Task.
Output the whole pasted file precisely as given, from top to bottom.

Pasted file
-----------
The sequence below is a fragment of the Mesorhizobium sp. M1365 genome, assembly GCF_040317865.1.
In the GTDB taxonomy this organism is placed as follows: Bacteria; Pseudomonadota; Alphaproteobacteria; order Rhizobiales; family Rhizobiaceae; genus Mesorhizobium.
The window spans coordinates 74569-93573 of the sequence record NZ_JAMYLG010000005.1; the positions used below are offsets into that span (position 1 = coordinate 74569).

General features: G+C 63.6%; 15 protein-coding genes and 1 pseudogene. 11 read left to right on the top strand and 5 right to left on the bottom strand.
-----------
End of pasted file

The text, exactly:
The sequence below is a fragment of the Mesorhizobium sp. M1365 genome, assembly GCF_040317865.1.
In the GTDB taxonomy this organism is placed as follows: Bacteria; Pseudomonadota; Alphaproteobacteria; order Rhizobiales; family Rhizobiaceae; genus Mesorhizobium.
The window spans coordinates 74569-93573 of the sequence record NZ_JAMYLG010000005.1; the positions used below are offsets into that span (position 1 = coordinate 74569).

General features: G+C 63.6%; 15 protein-coding genes and 1 pseudogene. 11 read left to right on the top strand and 5 right to left on the bottom strand.